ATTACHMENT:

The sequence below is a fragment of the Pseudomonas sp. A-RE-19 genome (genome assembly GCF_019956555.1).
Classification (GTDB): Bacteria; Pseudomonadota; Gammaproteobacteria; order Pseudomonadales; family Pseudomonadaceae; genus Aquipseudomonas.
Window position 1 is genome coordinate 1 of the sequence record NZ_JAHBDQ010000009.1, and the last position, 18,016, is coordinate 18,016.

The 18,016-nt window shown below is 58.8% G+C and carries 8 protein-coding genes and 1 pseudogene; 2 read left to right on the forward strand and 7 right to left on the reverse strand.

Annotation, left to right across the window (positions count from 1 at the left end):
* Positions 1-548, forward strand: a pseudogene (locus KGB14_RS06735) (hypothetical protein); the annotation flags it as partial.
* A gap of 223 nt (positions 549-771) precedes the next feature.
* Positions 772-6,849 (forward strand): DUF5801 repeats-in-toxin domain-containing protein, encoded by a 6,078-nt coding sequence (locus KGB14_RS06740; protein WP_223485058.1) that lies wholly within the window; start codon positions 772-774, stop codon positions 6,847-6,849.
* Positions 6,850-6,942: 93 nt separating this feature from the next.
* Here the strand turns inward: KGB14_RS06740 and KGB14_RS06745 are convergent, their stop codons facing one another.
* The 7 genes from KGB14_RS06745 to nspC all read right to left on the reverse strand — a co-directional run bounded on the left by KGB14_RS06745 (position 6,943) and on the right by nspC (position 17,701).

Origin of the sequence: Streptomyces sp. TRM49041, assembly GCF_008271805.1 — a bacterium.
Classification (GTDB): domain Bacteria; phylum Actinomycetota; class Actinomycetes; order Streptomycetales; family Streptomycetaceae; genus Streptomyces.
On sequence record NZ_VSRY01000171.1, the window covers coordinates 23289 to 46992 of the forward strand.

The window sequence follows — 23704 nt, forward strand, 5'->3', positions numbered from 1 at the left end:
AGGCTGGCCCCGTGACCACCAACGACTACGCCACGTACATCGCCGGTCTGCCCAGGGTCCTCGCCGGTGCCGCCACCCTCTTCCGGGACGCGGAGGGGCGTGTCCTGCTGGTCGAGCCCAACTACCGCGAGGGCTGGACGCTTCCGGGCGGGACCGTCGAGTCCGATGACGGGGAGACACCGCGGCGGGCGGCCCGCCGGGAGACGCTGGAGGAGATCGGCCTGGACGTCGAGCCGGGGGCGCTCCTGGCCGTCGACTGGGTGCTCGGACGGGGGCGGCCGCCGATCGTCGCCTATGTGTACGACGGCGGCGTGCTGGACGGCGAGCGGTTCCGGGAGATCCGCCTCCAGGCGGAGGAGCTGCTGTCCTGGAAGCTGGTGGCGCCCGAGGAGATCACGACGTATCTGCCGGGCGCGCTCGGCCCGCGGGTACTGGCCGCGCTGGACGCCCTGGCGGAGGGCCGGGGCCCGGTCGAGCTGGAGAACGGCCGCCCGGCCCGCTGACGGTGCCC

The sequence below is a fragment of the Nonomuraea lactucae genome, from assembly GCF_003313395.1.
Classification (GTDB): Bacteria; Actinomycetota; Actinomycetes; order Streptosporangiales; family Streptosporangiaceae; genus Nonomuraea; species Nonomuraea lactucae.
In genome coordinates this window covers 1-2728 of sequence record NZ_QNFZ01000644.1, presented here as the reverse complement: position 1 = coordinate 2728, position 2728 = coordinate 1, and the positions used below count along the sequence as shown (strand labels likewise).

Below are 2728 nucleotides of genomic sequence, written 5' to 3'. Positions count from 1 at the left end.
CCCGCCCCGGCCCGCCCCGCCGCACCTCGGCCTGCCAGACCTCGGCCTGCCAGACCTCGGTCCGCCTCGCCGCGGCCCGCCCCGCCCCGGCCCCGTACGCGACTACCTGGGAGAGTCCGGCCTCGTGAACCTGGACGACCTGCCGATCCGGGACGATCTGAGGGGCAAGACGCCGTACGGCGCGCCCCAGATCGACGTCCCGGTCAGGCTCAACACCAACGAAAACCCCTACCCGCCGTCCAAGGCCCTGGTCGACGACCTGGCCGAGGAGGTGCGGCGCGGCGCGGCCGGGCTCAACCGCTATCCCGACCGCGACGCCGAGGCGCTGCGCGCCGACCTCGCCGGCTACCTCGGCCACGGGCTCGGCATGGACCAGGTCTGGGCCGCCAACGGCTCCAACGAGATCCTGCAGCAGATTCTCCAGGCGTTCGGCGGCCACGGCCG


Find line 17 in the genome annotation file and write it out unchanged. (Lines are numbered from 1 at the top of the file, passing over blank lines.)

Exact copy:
The sequence below is a fragment of the Nonomuraea lactucae genome, from assembly GCF_003313395.1.